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Embrace your inner geek at the Chicago Science Festival, meet your favorite authors at BookCon and stroll through Andersonville for the annual Wine Walk.

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Between 1916 and 1970, a little more than 500,000 African-Americans settled in Chicago as part of the Great Migration. Learn about a yearlong, statewide celebration marking this historic event.

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Albany Park Theater Project presents "FEAST"

A critically acclaimed stage production by Albany Park Theater Project makes its television debut on WTTW Thursday night.

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Friends of the Parks has made some powerful enemies in maintaining its opposition to any lakefront site for the Lucas Museum. Is it worth losing the museum in order to maintain the sanctity of the lakefront?

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Karen Alpert

A local author and blogger's hilarious take on parenting in her new book "I Want My Epidural Back."

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Self-Portrait of Vivian Maier (c) Vivian Maier / Maloof Collection

A settlement appears to have been reached over the celebrated photographs of the Chicago-area nanny whose stunning street photography came to light only after her death.

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Geoffrey Baer shares the story of the remarkable man who gave Sox Park's famous intersection one of its names.

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A giant Bridgeport warehouse is home to the city's largest collection of vintage props for movies and TV. Jay Shefsky takes us inside.  

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There’s more tension between the Chicago Cubs and the Lakeview neighborhood. The latest battle centers on whether the plaza just to the west of the stadium should become, as one alderman characterizes it, the world’s largest beer garden.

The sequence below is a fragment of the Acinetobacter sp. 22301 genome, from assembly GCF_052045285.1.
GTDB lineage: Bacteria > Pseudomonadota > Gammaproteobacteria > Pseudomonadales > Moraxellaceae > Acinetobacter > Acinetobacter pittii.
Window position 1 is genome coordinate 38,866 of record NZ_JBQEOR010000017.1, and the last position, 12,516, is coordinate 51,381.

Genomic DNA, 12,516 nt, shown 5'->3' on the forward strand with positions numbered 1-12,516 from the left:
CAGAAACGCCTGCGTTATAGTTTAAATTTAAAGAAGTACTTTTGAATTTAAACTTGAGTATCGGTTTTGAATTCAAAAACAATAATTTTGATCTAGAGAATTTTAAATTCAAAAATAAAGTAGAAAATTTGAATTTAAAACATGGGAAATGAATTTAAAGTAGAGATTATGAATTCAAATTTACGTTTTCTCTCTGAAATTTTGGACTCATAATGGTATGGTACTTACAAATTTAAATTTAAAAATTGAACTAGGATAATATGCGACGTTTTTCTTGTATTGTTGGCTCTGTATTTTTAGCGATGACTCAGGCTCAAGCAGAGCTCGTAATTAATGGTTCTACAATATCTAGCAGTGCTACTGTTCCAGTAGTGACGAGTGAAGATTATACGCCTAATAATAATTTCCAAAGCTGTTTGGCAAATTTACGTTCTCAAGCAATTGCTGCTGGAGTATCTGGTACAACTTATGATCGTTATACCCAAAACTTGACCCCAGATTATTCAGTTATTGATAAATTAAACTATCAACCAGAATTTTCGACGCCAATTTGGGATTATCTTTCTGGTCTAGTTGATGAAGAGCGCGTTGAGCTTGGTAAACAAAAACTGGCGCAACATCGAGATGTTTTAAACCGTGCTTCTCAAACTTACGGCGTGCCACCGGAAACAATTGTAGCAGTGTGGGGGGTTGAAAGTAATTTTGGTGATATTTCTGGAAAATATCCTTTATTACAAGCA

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Jason Benetti

It’s a dream job, no doubt about it. But Homewood native Jason Benetti works hard to keep his cool while calling games for the team he grew up rooting for.

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Jeanette Pasin Sloan, Crazy II. (Courtesy Jeanette Pasin Sloan)

A Chicago artist makes photo-realistic paintings you have to see to believe. We take a look at the artist’s self-taught beginnings in her suburban kitchen and how her hard work paid off. 

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Sandor Weisz is back with another brain-baffling puzzle. Congratulations to our winner, Steve Orlove. You can still play the puzzle – or you can discover the solution.

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Hear what viewers had to say about the ongoing battle over the Lucas Museum when we read feedback from the "Chicago Tonight" website, and our Facebook and Twitter pages.

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(Courtesy of The Benaki Museum)

At the first modern Olympic Games, a group of Americans' unexpected victory is part of the reason why we still celebrate the games today. A new photography exhibit traces the history of the games and explores its 1896 revival. 

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Left: Aaron Siskind. Gloucester 16 1944, 1944. (The Art Institute of Chicago, The Mary and Leigh Block). Right: Aaron Siskind. Jerome 21 1949, 1949. (The Art Institute of Chicago, Gift of Aaron Siskind)

From New York to Chicago, the influential photographer and teacher focused on “the drama of objects.”

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Reticulated giraffe herd in the Samburu National Reserve in Kenya. (Snakes3yes / Flickr)

In the last two decades the reticulated giraffe population has plummeted and if action isn’t taken to reverse their calamitous decline, they could be eliminated from the wild within a generation. Two Kenyan conservationists join us to discuss the threats these giraffes face and efforts to save them.